Ms. Dickrell’s article quotes Natalie Ringsmuth, the executive director and founder of UniteCloud, as saying “At midnight last night, we decided to do something. We felt like we didn’t want to wait a whole week. … We wanted to give space for people to be able to gather in the name of peace.” To their credit, their gathering was peaceful, with an asterisk.

Though there wasn’t any acts of physical violence at #UniteCloud’s gathering, #UniteCloud’s credibility is questioned because one of the organizations participating in the gathering was Black Lives Matter. Their history isn’t filled with inspirational moments. It’s filled with questionable activities. The article includes a paragraph that reads “BLM leaders are under a new kind of scrutiny because of a whiplash of unexpected events: cell phone videos of two black men who died from police gunfire followed by the ambush and killings of five police officers in Dallas at a Black Lives Matter protest, and three police officers targeted and killed in Baton Rouge, Louisiana.”

The Twin Cities chapter of Black Lives Matter has its own checkered history:

Rumors about the man’s death started with a Facebook post by a user of the name Davion Gatlin, who initially claimed the man was black, the Pioneer Press reported. “[W]e ride pass the park around 6am and witness a brother hanging dead from a tree!” he wrote, attaching photos of the body that he took from afar. “They still killing us and we still killing each other! #MakeGoViral”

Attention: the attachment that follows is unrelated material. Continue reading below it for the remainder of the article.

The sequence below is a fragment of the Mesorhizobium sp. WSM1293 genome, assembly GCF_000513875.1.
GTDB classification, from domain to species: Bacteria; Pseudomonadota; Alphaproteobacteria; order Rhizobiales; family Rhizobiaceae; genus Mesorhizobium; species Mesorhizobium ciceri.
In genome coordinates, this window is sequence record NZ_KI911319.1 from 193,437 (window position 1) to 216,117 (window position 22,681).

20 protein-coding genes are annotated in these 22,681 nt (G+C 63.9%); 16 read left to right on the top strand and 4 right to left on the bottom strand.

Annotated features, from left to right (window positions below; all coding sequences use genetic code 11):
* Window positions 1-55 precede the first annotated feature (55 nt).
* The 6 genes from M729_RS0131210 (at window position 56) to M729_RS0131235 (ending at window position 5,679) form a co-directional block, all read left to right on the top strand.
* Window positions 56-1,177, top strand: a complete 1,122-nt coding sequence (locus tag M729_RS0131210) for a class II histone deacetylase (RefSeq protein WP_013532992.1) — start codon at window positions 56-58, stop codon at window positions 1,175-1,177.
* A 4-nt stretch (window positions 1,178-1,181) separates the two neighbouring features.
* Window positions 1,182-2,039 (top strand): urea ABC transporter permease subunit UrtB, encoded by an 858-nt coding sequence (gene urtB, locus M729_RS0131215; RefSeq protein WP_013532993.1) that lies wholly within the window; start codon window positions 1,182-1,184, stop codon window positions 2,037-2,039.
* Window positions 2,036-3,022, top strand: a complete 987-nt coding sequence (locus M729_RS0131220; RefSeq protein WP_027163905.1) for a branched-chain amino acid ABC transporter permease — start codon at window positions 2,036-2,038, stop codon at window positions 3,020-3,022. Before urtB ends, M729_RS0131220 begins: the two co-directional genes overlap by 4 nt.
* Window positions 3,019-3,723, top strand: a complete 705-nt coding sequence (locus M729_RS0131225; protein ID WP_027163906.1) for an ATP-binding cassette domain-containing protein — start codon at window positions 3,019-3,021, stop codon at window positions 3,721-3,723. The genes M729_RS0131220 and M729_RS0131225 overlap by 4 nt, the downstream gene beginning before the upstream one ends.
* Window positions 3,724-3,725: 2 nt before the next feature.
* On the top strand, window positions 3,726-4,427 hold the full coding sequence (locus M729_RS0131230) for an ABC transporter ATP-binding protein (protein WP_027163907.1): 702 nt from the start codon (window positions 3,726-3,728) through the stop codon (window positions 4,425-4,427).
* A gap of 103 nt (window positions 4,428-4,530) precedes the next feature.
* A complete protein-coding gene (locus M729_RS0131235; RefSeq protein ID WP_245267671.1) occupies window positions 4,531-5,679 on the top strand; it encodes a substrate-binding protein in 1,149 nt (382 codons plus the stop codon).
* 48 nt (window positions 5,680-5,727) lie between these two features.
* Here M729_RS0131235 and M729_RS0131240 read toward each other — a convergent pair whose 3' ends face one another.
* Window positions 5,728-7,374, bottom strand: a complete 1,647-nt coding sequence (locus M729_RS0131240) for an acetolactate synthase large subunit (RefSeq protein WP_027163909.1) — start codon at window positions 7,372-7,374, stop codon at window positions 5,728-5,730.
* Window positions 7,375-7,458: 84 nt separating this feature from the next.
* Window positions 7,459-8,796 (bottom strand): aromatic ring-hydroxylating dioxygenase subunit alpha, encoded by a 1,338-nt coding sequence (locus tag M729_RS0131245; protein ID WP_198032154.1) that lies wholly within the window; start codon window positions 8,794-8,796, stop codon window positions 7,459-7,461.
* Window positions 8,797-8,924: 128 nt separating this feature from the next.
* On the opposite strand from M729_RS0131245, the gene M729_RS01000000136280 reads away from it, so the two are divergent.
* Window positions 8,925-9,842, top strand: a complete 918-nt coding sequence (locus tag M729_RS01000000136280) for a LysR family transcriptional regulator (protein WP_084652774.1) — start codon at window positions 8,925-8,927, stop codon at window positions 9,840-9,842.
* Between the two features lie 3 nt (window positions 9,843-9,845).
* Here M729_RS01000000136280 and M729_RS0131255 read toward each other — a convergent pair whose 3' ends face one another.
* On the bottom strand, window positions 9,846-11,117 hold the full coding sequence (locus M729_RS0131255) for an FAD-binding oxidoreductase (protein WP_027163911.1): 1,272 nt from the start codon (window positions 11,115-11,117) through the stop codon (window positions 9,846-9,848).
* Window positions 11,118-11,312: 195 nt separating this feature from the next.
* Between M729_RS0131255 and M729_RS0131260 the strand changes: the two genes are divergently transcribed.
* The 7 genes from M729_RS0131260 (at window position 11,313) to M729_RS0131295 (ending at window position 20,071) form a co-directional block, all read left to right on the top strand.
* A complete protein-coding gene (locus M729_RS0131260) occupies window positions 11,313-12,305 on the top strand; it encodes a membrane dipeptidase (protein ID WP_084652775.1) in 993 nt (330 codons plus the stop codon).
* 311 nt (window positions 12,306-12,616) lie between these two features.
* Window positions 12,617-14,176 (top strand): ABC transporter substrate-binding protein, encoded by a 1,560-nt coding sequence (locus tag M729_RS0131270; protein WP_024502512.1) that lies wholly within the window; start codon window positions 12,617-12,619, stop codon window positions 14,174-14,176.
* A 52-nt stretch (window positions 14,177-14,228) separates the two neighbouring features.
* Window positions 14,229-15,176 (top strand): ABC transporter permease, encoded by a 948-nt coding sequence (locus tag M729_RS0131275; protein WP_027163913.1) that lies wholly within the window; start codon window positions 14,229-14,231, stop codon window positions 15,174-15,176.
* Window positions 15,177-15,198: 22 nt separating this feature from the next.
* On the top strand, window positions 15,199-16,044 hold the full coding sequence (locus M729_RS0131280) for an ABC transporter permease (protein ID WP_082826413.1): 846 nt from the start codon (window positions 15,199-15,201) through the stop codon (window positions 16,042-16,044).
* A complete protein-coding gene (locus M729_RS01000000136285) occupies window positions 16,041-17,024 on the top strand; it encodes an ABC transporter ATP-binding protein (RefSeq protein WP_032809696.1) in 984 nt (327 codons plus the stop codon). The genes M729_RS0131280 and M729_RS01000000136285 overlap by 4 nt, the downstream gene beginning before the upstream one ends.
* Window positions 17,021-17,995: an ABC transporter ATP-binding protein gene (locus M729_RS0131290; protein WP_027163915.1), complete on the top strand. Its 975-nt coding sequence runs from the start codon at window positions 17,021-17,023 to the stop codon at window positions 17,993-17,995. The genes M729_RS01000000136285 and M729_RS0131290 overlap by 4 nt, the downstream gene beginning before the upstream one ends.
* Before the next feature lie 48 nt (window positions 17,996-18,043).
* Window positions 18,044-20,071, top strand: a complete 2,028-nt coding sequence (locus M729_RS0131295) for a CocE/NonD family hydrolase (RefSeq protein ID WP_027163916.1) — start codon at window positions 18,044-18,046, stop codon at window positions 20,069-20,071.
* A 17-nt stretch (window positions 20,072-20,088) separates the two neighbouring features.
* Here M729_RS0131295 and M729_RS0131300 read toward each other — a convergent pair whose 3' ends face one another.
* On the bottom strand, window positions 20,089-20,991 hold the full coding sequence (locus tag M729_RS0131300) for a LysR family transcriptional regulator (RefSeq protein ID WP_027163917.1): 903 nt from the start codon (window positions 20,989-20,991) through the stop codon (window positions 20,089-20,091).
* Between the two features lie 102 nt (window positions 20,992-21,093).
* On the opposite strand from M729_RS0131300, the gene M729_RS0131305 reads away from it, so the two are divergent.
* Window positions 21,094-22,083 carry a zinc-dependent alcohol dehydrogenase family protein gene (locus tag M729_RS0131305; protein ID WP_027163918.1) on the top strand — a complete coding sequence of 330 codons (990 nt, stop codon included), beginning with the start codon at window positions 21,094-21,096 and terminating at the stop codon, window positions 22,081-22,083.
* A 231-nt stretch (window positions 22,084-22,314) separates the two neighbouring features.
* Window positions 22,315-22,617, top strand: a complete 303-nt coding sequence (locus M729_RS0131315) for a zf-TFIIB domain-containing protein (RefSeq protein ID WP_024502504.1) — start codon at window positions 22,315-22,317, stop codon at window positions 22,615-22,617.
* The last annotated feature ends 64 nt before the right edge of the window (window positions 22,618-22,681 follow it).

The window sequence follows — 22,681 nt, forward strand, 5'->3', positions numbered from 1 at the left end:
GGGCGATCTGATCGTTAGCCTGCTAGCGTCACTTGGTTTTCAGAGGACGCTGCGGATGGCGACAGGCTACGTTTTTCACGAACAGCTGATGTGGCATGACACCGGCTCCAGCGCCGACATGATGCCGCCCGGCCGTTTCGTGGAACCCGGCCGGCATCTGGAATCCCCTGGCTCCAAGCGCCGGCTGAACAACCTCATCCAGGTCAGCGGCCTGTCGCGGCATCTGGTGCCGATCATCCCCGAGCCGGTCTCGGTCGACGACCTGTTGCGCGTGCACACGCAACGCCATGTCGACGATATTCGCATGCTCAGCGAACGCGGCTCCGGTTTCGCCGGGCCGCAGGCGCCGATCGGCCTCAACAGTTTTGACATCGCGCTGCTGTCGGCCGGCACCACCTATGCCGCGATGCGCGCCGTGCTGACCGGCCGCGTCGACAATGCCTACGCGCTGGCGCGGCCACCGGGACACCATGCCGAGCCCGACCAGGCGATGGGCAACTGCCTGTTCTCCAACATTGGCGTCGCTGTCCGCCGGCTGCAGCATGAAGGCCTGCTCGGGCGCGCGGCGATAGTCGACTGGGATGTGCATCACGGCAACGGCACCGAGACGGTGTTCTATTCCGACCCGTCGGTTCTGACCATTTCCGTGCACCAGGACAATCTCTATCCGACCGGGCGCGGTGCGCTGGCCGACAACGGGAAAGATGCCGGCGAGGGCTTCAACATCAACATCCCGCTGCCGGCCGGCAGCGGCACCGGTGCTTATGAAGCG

The verified Facebook account of Black Lives Matter Minneapolis has since picked up on Mr. Gatlin’s semi-viral post, also sharing the graphic photos and claiming that the man was “lynched.”

“A man was found lynched in St. Paul, MN this morning,” the group posted. “St. Paul PD was quick to call this a suicide while witnesses on the scene say the man’s hands were tied behind his back. We are hurt by the tragic news and know that this despicable & disgusting act of cowardice will not be erased.”

Here’s a question for Ms. Ringsmuth. If the march was for peace, why would you let Black Lives Matter, a group with a sometimes violent history, participate in the march?

Here’s the ugly truth. #UniteCloud is a DFL front group that’s more into stirring up political trouble than they’re about providing solutions. If #UniteCloud wants credibility, they need to get rid of organizations like Black Lives Matter because of their sordid history.